Having high-speed internet access has become essential for keeping up in today’s society. The majority of homes in urban and suburban areas have access to high speed internet from at least one service provider, with many residents able to shop between competitors, giving them a leg up on pricing for high speed internet in their areas. Some rural areas, however, do not have any options when it comes to high speed internet access, and are lagging behind in many ways as a result. One such area of the country is rural New Mexico.
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The high prices paid by many rural residents for slow Internet stem from a combination of factors, including a lack of competition and government incentives and the high cost of installing fiber-optic cable in far-reaching, thinly populated areas.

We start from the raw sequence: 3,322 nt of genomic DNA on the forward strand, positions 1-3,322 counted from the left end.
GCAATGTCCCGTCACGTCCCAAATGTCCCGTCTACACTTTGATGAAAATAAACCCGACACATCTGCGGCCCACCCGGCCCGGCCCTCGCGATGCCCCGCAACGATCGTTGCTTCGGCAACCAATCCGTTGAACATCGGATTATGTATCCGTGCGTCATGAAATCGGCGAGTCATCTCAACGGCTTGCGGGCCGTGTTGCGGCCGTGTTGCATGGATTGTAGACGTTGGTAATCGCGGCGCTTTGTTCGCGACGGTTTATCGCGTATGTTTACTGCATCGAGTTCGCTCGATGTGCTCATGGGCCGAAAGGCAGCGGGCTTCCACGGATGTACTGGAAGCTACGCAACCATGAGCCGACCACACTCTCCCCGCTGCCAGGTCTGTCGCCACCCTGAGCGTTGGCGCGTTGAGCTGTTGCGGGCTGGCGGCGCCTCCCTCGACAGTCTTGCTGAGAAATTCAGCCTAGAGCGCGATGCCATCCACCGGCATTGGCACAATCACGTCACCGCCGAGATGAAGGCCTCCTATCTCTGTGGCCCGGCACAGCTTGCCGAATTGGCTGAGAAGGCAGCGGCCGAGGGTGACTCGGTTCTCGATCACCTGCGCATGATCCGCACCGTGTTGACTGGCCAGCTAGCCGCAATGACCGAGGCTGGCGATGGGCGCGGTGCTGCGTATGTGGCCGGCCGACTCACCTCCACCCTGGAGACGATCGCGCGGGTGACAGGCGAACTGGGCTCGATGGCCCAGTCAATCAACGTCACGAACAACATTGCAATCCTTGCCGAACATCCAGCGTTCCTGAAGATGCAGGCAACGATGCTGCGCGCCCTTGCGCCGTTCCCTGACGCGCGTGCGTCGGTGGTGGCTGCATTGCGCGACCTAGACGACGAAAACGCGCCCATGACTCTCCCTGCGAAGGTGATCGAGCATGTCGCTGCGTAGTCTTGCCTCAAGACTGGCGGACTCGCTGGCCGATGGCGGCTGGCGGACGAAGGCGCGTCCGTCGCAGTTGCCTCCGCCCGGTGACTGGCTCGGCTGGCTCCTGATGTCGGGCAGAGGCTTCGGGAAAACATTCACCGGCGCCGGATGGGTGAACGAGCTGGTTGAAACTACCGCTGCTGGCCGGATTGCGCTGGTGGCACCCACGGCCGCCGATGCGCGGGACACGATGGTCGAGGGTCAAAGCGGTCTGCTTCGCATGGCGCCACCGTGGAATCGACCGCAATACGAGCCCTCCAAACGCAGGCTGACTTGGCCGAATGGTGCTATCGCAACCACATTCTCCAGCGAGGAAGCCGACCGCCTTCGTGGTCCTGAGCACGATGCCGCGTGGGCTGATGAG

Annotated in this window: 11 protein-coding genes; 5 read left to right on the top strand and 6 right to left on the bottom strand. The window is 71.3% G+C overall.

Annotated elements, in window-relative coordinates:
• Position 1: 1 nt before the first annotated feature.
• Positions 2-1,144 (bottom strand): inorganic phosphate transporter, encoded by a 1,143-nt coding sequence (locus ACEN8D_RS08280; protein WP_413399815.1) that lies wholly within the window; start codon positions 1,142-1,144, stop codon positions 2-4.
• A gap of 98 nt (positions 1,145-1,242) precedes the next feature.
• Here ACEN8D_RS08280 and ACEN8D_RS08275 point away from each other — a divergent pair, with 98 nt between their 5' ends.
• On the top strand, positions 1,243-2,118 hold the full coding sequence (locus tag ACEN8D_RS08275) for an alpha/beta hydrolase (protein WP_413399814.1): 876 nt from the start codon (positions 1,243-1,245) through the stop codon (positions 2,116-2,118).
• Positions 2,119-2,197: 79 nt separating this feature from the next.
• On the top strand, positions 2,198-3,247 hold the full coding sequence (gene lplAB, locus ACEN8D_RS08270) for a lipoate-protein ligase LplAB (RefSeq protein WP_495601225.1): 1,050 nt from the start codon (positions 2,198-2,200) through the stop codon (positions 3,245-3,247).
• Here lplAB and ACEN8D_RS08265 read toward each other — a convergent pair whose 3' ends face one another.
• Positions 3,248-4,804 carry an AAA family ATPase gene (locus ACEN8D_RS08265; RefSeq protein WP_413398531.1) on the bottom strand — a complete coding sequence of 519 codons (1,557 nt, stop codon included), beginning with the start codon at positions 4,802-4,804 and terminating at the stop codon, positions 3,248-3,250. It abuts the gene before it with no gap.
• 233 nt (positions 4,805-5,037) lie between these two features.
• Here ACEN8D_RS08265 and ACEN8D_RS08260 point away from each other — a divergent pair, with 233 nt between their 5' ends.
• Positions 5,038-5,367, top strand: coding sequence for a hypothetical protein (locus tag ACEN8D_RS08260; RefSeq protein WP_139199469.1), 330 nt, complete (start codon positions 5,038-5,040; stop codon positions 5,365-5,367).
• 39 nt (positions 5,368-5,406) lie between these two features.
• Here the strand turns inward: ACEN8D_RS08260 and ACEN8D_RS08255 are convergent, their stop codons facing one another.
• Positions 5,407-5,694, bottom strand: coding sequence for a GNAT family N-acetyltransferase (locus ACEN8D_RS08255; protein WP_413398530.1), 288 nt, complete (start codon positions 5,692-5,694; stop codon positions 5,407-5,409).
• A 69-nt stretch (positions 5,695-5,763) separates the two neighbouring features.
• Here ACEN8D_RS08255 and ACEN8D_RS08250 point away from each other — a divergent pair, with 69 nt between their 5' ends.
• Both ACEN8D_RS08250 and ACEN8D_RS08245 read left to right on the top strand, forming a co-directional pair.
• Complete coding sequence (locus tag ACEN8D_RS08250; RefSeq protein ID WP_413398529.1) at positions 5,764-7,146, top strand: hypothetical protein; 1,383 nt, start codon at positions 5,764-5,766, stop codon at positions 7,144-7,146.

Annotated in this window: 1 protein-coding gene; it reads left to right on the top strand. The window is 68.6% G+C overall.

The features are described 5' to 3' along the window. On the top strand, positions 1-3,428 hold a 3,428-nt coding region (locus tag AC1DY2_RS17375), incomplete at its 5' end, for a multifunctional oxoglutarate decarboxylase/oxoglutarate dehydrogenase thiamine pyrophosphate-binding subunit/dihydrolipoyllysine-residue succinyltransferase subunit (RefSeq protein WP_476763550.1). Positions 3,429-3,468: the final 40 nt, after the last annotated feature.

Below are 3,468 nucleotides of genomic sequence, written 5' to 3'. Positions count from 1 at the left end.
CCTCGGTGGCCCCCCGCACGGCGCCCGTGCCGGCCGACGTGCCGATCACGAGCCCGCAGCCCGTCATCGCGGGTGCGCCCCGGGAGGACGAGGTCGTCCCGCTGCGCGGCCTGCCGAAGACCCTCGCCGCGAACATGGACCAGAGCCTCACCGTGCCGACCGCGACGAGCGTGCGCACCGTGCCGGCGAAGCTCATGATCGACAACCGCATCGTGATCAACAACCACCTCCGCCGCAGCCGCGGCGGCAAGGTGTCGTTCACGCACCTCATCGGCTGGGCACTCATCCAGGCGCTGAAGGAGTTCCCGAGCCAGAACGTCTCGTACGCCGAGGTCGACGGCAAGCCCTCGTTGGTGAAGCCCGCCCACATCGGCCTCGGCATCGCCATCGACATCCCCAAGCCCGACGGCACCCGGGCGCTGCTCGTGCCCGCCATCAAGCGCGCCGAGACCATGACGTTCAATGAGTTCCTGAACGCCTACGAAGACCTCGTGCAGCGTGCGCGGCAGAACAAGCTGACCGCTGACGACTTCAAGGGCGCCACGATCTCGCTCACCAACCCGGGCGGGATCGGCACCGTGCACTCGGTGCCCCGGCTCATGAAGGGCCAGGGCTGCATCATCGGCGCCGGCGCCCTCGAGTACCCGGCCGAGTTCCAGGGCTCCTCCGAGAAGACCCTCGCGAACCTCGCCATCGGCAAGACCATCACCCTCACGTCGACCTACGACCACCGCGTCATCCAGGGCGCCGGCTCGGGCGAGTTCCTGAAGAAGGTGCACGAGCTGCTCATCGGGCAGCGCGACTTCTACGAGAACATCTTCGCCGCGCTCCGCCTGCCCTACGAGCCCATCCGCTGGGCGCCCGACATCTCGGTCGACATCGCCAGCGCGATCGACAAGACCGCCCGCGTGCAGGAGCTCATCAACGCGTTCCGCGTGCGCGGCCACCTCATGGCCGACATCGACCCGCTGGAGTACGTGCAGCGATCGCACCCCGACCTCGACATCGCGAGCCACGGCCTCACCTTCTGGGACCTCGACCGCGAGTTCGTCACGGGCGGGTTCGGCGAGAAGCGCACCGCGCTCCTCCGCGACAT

The chairman of the Federal Communications Commission last week proposed a dramatic expansion of a federal subsidy program designed to ensure that low-income Americans have reliable, high-speed Internet. The changes, if passed by the commission, could help close the so-called “digital divide” between the economically comfortable and the poor.
But the proposal doesn’t address the gaping divide between urban and rural residents. And despite hundreds of millions of dollars in federal stimulus money spent over the last few years to spread fixed broadband to rural areas, an estimated 14 million people in rural areas continue to lack access, according to the FCC.
For some Northern New Mexico residents, that means relying on costly cellular data plans that severely hinder their Internet usage.
Problems like these have occurred before. Before electrical grids crisscrossed the country, many rural areas were, literally, left in the dark. The same occurred with telephone lines. Now that high speed internet is becoming just as essential, local, state and federal government entities and the service providers themselves need to come up with some sort of plan. We can’t leave our rural population behind.